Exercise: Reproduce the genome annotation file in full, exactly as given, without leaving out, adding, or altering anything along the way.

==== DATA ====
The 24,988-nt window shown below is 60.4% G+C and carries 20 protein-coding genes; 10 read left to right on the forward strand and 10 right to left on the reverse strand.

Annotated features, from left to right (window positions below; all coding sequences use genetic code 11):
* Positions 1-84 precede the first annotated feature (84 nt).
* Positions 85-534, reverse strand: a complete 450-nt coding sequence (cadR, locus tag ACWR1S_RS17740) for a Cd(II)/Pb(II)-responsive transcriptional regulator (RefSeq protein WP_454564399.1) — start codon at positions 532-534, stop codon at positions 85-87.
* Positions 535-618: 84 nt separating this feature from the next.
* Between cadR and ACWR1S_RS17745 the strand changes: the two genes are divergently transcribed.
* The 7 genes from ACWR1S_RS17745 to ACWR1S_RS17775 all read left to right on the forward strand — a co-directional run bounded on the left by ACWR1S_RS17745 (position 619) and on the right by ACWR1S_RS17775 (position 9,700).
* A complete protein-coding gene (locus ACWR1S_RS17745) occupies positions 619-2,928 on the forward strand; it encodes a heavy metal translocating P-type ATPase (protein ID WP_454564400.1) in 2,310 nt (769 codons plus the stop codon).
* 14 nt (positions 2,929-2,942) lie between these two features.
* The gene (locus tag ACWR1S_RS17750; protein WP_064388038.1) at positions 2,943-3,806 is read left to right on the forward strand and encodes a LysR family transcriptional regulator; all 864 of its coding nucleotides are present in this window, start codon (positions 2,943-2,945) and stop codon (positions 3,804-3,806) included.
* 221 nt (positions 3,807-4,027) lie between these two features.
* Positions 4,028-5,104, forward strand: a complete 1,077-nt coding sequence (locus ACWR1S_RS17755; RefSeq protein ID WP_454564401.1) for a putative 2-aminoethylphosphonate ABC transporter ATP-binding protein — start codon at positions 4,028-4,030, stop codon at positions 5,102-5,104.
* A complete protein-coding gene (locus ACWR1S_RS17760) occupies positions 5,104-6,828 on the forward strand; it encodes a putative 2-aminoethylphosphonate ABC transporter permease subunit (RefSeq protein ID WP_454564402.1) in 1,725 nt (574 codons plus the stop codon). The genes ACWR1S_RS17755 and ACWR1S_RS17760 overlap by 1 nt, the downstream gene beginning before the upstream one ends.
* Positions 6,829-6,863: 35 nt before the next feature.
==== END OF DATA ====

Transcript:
The 24,988-nt window shown below is 60.4% G+C and carries 20 protein-coding genes; 10 read left to right on the forward strand and 10 right to left on the reverse strand.

Annotated features, from left to right (window positions below; all coding sequences use genetic code 11):
* Positions 1-84 precede the first annotated feature (84 nt).
* Positions 85-534, reverse strand: a complete 450-nt coding sequence (cadR, locus tag ACWR1S_RS17740) for a Cd(II)/Pb(II)-responsive transcriptional regulator (RefSeq protein WP_454564399.1) — start codon at positions 532-534, stop codon at positions 85-87.
* Positions 535-618: 84 nt separating this feature from the next.
* Between cadR and ACWR1S_RS17745 the strand changes: the two genes are divergently transcribed.
* The 7 genes from ACWR1S_RS17745 to ACWR1S_RS17775 all read left to right on the forward strand — a co-directional run bounded on the left by ACWR1S_RS17745 (position 619) and on the right by ACWR1S_RS17775 (position 9,700).
* A complete protein-coding gene (locus ACWR1S_RS17745) occupies positions 619-2,928 on the forward strand; it encodes a heavy metal translocating P-type ATPase (protein ID WP_454564400.1) in 2,310 nt (769 codons plus the stop codon).
* 14 nt (positions 2,929-2,942) lie between these two features.
* The gene (locus tag ACWR1S_RS17750; protein WP_064388038.1) at positions 2,943-3,806 is read left to right on the forward strand and encodes a LysR family transcriptional regulator; all 864 of its coding nucleotides are present in this window, start codon (positions 2,943-2,945) and stop codon (positions 3,804-3,806) included.
* 221 nt (positions 3,807-4,027) lie between these two features.
* Positions 4,028-5,104, forward strand: a complete 1,077-nt coding sequence (locus ACWR1S_RS17755; RefSeq protein ID WP_454564401.1) for a putative 2-aminoethylphosphonate ABC transporter ATP-binding protein — start codon at positions 4,028-4,030, stop codon at positions 5,102-5,104.
* A complete protein-coding gene (locus ACWR1S_RS17760) occupies positions 5,104-6,828 on the forward strand; it encodes a putative 2-aminoethylphosphonate ABC transporter permease subunit (RefSeq protein ID WP_454564402.1) in 1,725 nt (574 codons plus the stop codon). The genes ACWR1S_RS17755 and ACWR1S_RS17760 overlap by 1 nt, the downstream gene beginning before the upstream one ends.
* Positions 6,829-6,863: 35 nt before the next feature.